Cuzick, on the other hand, hooks himself up to a home dialysis machine for nine hours every night.
He was diagnosed with Type 1 diabetes when he was 9, and doctors started to catch his kidney disease about three years ago. Over the next year and a half, however, “it went downhill pretty quickly,” he said.
Now, an entire wall of his living room is dedicated to boxes of fluid for his dialysis machine.
“I thank God that I have dialysis. It’s keeping me alive, and that’s awesome. But it’s bleak,” he said.
Getting approved to join the transplant list at Porter took several months for both Cuzick and Barela. Cuzick recalled various steps in the process: a series of medical tests, meetings with counselors, paperwork and even financial advising.
“It’s almost like getting into a college,” said Cuzick, who has been on the waiting list for a kidney and pancreas for about a year. “I’ve worked so hard to get into that program.”
Cuzick and Barela have had friends and family spend many additional months going through the process of finding out whether they’re matches, too. One of Cuzick’s friends was five months into the process of determining whether she was a candidate to donate a kidney.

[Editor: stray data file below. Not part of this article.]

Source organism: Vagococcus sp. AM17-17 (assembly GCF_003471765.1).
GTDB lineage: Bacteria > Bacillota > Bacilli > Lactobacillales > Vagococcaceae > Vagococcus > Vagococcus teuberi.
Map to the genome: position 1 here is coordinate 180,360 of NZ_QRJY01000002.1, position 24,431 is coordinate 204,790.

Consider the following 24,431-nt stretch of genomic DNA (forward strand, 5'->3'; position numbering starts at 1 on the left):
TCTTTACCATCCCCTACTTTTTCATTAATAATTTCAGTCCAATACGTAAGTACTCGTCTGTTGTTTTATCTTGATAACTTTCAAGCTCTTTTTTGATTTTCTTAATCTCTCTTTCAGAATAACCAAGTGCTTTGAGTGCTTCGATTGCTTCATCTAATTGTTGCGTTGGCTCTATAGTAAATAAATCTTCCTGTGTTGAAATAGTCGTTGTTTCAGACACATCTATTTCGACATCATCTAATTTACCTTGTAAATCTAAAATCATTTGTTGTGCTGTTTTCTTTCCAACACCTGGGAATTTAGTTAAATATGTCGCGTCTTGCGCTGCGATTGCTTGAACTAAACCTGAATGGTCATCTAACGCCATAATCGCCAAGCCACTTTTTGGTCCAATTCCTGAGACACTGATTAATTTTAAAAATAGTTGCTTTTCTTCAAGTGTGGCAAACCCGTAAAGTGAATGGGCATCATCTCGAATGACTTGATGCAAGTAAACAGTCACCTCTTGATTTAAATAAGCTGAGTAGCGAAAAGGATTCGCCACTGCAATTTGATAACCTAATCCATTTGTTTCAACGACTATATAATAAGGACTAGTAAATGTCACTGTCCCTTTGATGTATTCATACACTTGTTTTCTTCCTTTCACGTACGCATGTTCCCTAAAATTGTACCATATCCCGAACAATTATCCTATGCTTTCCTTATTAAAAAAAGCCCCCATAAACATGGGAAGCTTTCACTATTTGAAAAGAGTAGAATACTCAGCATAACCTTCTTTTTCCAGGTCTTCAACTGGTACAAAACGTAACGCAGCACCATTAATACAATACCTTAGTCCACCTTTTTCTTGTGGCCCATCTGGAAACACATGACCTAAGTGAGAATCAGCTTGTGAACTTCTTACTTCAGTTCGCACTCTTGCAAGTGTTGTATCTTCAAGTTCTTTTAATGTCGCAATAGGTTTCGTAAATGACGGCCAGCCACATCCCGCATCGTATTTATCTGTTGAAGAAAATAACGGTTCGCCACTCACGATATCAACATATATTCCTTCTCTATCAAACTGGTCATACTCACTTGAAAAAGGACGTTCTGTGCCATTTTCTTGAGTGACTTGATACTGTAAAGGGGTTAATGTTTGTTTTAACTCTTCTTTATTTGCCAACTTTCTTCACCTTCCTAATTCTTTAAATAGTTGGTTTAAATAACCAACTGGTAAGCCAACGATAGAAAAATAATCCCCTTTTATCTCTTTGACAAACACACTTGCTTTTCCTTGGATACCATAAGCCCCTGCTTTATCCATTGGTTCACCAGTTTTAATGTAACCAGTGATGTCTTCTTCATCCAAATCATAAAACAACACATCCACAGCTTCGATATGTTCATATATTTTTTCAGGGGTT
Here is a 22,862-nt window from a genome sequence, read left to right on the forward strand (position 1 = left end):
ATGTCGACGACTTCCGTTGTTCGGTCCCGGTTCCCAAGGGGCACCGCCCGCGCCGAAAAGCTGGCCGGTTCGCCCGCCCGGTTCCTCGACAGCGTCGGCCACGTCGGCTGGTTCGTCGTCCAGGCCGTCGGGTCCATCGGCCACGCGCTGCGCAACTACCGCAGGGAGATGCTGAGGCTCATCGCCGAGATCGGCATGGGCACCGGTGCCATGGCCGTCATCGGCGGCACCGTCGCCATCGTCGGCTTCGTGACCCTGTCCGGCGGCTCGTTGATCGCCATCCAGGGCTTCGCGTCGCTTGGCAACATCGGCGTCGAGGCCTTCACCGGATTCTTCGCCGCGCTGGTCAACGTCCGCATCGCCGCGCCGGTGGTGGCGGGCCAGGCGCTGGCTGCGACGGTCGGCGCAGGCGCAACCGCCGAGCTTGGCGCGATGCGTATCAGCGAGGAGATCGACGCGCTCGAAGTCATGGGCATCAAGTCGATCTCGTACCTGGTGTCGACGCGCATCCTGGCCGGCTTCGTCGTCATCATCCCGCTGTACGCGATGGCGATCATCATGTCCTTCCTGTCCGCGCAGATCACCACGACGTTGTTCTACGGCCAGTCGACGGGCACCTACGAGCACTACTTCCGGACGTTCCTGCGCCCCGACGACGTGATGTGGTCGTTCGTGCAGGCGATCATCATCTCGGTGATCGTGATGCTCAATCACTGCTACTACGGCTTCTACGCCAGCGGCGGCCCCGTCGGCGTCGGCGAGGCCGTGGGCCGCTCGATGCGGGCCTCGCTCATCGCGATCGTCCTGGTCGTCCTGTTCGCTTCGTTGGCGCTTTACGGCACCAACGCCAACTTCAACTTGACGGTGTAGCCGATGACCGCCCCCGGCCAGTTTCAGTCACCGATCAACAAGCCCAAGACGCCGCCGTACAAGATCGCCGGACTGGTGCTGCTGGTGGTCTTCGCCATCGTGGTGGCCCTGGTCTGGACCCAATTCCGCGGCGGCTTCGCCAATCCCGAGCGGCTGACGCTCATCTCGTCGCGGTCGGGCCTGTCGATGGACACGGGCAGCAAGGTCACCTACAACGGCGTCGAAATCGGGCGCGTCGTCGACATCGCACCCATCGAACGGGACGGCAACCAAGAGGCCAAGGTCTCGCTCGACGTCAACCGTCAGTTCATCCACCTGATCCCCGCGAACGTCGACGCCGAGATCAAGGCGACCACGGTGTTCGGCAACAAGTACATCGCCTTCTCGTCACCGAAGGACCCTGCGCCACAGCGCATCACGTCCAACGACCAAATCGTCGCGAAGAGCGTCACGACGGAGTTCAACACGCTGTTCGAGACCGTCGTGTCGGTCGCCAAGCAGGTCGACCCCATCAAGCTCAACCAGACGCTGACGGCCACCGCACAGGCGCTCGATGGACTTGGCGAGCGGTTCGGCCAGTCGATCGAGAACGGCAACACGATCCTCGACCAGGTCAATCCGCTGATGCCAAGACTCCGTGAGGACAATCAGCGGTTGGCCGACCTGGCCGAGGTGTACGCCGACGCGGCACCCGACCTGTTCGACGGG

“They told her they’re hoping they’ll be able to transfer her results to a new program when I get in one and pick up where they left off, but there’s no guarantees,” he wrote in email Tuesday.
Both men worry about starting that process over at a new center — and that time is precious, Barela said.
“We’re here one day, gone the next,” he said.
Out of the blue
“If they had any indication … that this was coming, they should have told all of these hundreds of people,” Cuzick said.
When asked why no warning was given to patients, hospital spokeswoman Wendy Forbes sent a statement:
“We apologize to our impacted transplant patients and are working to support them through this transition however we can. The staffing situation for our transplant team has been dynamic, and a few months ago we did not feel a pause on our procedures was needed. After losing a few key positions in this tight labor market, we made the decision to temporarily stop performing transplants. At that time, we promptly began notifying patients.”
In a statement last week, Dr. Elizabeth Pomfret, chief of UCHealth University of Colorado Hospital Transplant Center, said that UCHealth would be “able to care for these patients and ensure seamless care.”
UCHealth is now Cuzick’s only option in the area that performs combined kidney-pancreas transplants, he said. He was told Friday, during an initial phone call with the hospital, that it is receiving multiple calls from Porter patients and that it could take three weeks to hear back and begin the approval process there. However, he reconnected on Monday with the scheduling department, which took down more information and told him to expect a call back in about a week.